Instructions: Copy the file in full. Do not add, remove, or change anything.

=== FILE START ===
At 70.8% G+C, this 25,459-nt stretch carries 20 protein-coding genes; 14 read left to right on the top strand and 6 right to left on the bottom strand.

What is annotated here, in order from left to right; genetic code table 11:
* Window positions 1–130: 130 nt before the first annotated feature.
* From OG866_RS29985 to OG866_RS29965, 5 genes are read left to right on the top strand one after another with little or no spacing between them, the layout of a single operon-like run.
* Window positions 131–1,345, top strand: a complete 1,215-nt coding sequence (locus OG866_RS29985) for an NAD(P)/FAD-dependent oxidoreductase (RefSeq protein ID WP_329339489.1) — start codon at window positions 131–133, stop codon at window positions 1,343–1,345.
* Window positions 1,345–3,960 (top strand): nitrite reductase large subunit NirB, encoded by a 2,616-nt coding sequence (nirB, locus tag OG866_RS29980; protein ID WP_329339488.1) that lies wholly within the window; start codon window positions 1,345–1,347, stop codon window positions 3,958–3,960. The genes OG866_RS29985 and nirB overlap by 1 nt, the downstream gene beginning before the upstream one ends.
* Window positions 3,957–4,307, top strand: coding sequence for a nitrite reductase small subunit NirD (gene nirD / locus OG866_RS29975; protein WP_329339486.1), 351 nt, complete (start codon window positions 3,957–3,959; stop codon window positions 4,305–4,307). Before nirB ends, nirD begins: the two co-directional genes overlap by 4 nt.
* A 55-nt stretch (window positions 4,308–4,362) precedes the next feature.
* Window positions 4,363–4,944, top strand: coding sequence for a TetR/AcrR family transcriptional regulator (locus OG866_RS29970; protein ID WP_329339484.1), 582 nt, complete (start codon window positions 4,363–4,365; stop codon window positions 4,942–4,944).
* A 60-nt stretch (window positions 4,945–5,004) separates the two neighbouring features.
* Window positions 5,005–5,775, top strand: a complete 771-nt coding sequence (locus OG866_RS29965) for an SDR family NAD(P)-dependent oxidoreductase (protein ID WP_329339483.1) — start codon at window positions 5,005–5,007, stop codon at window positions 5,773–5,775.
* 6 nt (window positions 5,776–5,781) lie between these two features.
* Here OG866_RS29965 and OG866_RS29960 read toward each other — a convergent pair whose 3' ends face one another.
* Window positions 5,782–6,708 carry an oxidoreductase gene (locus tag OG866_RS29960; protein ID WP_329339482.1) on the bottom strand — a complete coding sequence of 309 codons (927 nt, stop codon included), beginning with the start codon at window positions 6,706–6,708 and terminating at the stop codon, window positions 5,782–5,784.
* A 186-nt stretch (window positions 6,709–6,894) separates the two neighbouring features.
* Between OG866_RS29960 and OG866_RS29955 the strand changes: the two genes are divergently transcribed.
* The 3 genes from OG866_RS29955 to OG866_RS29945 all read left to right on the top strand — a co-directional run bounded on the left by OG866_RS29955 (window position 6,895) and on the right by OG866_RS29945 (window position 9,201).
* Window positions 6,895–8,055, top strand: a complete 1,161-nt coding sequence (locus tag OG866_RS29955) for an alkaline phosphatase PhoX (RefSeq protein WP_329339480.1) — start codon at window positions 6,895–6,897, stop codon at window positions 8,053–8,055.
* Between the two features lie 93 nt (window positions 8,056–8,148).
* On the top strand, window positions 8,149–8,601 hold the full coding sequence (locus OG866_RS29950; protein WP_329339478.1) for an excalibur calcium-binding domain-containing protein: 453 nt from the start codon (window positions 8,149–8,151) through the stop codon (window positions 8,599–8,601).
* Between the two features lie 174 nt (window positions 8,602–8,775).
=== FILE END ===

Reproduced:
At 70.8% G+C, this 25,459-nt stretch carries 20 protein-coding genes; 14 read left to right on the top strand and 6 right to left on the bottom strand.

What is annotated here, in order from left to right; genetic code table 11:
* Window positions 1–130: 130 nt before the first annotated feature.
* From OG866_RS29985 to OG866_RS29965, 5 genes are read left to right on the top strand one after another with little or no spacing between them, the layout of a single operon-like run.
* Window positions 131–1,345, top strand: a complete 1,215-nt coding sequence (locus OG866_RS29985) for an NAD(P)/FAD-dependent oxidoreductase (RefSeq protein ID WP_329339489.1) — start codon at window positions 131–133, stop codon at window positions 1,343–1,345.
* Window positions 1,345–3,960 (top strand): nitrite reductase large subunit NirB, encoded by a 2,616-nt coding sequence (nirB, locus tag OG866_RS29980; protein ID WP_329339488.1) that lies wholly within the window; start codon window positions 1,345–1,347, stop codon window positions 3,958–3,960. The genes OG866_RS29985 and nirB overlap by 1 nt, the downstream gene beginning before the upstream one ends.
* Window positions 3,957–4,307, top strand: coding sequence for a nitrite reductase small subunit NirD (gene nirD / locus OG866_RS29975; protein WP_329339486.1), 351 nt, complete (start codon window positions 3,957–3,959; stop codon window positions 4,305–4,307). Before nirB ends, nirD begins: the two co-directional genes overlap by 4 nt.
* A 55-nt stretch (window positions 4,308–4,362) precedes the next feature.
* Window positions 4,363–4,944, top strand: coding sequence for a TetR/AcrR family transcriptional regulator (locus OG866_RS29970; protein ID WP_329339484.1), 582 nt, complete (start codon window positions 4,363–4,365; stop codon window positions 4,942–4,944).
* A 60-nt stretch (window positions 4,945–5,004) separates the two neighbouring features.
* Window positions 5,005–5,775, top strand: a complete 771-nt coding sequence (locus OG866_RS29965) for an SDR family NAD(P)-dependent oxidoreductase (protein ID WP_329339483.1) — start codon at window positions 5,005–5,007, stop codon at window positions 5,773–5,775.
* 6 nt (window positions 5,776–5,781) lie between these two features.
* Here OG866_RS29965 and OG866_RS29960 read toward each other — a convergent pair whose 3' ends face one another.
* Window positions 5,782–6,708 carry an oxidoreductase gene (locus tag OG866_RS29960; protein ID WP_329339482.1) on the bottom strand — a complete coding sequence of 309 codons (927 nt, stop codon included), beginning with the start codon at window positions 6,706–6,708 and terminating at the stop codon, window positions 5,782–5,784.
* A 186-nt stretch (window positions 6,709–6,894) separates the two neighbouring features.
* Between OG866_RS29960 and OG866_RS29955 the strand changes: the two genes are divergently transcribed.
* The 3 genes from OG866_RS29955 to OG866_RS29945 all read left to right on the top strand — a co-directional run bounded on the left by OG866_RS29955 (window position 6,895) and on the right by OG866_RS29945 (window position 9,201).
* Window positions 6,895–8,055, top strand: a complete 1,161-nt coding sequence (locus tag OG866_RS29955) for an alkaline phosphatase PhoX (RefSeq protein WP_329339480.1) — start codon at window positions 6,895–6,897, stop codon at window positions 8,053–8,055.
* Between the two features lie 93 nt (window positions 8,056–8,148).
* On the top strand, window positions 8,149–8,601 hold the full coding sequence (locus OG866_RS29950; protein WP_329339478.1) for an excalibur calcium-binding domain-containing protein: 453 nt from the start codon (window positions 8,149–8,151) through the stop codon (window positions 8,599–8,601).
* Between the two features lie 174 nt (window positions 8,602–8,775).